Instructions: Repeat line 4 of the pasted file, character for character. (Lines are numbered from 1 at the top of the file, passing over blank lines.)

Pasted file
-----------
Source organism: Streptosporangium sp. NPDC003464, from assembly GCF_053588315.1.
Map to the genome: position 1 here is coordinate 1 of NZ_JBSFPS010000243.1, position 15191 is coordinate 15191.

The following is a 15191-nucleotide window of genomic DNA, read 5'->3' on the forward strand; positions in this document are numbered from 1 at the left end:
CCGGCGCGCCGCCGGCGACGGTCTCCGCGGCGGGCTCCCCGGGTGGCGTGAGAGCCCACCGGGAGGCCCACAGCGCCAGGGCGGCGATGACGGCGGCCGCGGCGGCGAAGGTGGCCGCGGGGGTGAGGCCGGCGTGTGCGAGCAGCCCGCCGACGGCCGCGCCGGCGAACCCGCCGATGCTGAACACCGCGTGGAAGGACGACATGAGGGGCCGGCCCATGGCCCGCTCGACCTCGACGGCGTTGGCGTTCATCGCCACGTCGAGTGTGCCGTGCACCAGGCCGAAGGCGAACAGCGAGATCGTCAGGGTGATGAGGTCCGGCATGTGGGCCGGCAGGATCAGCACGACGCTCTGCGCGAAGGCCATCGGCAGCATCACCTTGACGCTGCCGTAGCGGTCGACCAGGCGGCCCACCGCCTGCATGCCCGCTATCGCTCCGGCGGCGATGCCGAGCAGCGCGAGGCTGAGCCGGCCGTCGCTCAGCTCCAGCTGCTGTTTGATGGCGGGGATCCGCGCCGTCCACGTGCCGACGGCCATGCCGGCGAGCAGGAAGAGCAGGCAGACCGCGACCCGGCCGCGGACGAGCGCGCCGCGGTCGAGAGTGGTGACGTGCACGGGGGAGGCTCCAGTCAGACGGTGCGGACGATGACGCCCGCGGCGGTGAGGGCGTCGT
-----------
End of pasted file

CCGGCGCGCCGCCGGCGACGGTCTCCGCGGCGGGCTCCCCGGGTGGCGTGAGAGCCCACCGGGAGGCCCACAGCGCCAGGGCGGCGATGACGGCGGCCGCGGCGGCGAAGGTGGCCGCGGGGGTGAGGCCGGCGTGTGCGAGCAGCCCGCCGACGGCCGCGCCGGCGAACCCGCCGATGCTGAACACCGCGTGGAAGGACGACATGAGGGGCCGGCCCATGGCCCGCTCGACCTCGACGGCGTTGGCGTTCATCGCCACGTCGAGTGTGCCGTGCACCAGGCCGAAGGCGAACAGCGAGATCGTCAGGGTGATGAGGTCCGGCATGTGGGCCGGCAGGATCAGCACGACGCTCTGCGCGAAGGCCATCGGCAGCATCACCTTGACGCTGCCGTAGCGGTCGACCAGGCGGCCCACCGCCTGCATGCCCGCTATCGCTCCGGCGGCGATGCCGAGCAGCGCGAGGCTGAGCCGGCCGTCGCTCAGCTCCAGCTGCTGTTTGATGGCGGGGATCCGCGCCGTCCACGTGCCGACGGCCATGCCGGCGAGCAGGAAGAGCAGGCAGACCGCGACCCGGCCGCGGACGAGCGCGCCGCGGTCGAGAGTGGTGACGTGCACGGGGGAGGCTCCAGTCAGACGGTGCGGACGATGACGCCCGCGGCGGTGAGGGCGTCGT